I believe that Government can do the same with regards to the data that people need to make good financial decisions on pensions, whether those people be the fiduciaries of the Local Government Pensions Scheme or ordinary folk like you and I , trying to make sense of our pension affairs.
Revealing bad news
There is a second aspect to the revelation of data in the process as part of a process we now call “transparency”. It is this.
Necessarily, putting data in the public domain makes it open to scrutiny and will reveal that some of that data is wrong. In the case of Hillsborough, some of the information made available to the public, implicated certain people in deliberate cover-ups, sometimes downright lies.
It is inevitable, in the provision of data through a dashboard , that some of the data will reveal unpleasant truths. Whether through ignorance, weakness or deliberate fault, some data that pension providers hold – was wrongly recorded and remains wrong to this date.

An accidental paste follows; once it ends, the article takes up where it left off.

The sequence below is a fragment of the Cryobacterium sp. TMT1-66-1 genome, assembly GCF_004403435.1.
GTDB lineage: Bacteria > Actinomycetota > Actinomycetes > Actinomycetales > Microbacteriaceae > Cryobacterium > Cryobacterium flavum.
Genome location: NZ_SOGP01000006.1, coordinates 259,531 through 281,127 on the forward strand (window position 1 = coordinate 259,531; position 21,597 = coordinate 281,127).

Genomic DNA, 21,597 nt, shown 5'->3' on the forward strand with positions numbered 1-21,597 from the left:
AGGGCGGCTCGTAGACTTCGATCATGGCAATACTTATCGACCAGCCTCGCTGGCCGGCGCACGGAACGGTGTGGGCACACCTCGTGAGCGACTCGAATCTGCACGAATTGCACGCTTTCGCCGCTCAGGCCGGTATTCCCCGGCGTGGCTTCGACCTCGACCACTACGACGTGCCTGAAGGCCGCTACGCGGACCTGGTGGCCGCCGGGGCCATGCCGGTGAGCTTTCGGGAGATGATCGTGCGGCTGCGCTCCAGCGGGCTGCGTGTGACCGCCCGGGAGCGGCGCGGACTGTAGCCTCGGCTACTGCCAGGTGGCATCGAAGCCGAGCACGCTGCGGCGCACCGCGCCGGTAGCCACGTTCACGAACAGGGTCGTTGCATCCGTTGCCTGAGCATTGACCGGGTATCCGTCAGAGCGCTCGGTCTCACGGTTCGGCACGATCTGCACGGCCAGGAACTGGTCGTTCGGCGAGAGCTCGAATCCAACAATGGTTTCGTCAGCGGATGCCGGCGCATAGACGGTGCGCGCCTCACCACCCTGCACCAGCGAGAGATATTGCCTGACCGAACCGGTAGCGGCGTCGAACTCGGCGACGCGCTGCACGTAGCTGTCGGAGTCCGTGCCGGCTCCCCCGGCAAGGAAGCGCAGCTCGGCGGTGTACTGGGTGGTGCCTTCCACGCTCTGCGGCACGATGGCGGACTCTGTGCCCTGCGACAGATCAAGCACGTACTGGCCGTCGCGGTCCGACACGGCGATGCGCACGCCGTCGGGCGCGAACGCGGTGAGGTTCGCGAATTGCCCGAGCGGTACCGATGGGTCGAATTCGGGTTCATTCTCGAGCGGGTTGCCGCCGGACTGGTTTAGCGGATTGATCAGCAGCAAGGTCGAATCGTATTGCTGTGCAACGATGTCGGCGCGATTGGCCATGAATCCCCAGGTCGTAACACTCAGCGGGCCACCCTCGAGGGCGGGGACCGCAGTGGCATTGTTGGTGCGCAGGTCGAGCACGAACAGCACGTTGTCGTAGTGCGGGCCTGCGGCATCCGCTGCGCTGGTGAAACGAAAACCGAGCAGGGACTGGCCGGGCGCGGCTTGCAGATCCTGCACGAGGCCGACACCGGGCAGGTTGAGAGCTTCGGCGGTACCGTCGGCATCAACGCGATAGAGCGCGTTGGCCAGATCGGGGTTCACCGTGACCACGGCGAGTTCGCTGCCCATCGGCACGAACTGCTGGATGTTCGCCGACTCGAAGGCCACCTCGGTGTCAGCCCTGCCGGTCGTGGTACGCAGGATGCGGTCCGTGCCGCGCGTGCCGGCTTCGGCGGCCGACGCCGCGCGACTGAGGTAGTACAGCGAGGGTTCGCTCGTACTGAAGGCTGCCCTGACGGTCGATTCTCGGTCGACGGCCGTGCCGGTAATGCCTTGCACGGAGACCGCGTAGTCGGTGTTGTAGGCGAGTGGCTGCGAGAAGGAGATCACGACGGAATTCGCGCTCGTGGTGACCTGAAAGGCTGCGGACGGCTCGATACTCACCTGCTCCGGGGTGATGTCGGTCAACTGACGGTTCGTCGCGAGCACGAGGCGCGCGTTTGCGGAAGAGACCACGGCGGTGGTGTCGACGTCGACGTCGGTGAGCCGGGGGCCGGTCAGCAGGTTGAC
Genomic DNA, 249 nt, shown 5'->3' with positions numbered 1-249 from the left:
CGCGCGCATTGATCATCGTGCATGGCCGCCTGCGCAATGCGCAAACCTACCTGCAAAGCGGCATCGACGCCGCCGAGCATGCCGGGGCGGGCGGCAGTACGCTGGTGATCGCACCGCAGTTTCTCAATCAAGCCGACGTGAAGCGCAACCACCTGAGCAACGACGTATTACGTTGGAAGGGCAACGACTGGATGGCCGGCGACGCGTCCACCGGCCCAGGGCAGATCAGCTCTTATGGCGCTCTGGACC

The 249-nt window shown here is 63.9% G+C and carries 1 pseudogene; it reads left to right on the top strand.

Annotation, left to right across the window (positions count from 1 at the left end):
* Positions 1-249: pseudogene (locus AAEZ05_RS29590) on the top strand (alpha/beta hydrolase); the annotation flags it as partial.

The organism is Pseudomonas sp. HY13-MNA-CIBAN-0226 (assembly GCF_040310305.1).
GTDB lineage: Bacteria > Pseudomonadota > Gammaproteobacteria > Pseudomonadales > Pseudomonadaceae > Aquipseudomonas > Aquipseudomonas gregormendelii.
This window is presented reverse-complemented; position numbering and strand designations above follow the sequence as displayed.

What Theresa May did, in requiring all Hillsborough information to be made available, was what the GDPR did in May this year, it turned the onus of data provision on the data controller who has a principal based requirement to tell people what they hold in terms of data, whether the data be right or wrong.
If it can be proved that the data held is deliberately wrong, then the data is fraudulent, if the data arose through sloppiness or “weakness” then there is a case for civil action and if the data is recorded wrongly through ignorance (which I take may be no fault of the data recorder), then there may be no case to answer. But whatever the reason for mistakes,.people have the right to scrutinise the data that is held about their financial affairs and the pension dashboard will be part of the process that gets them there.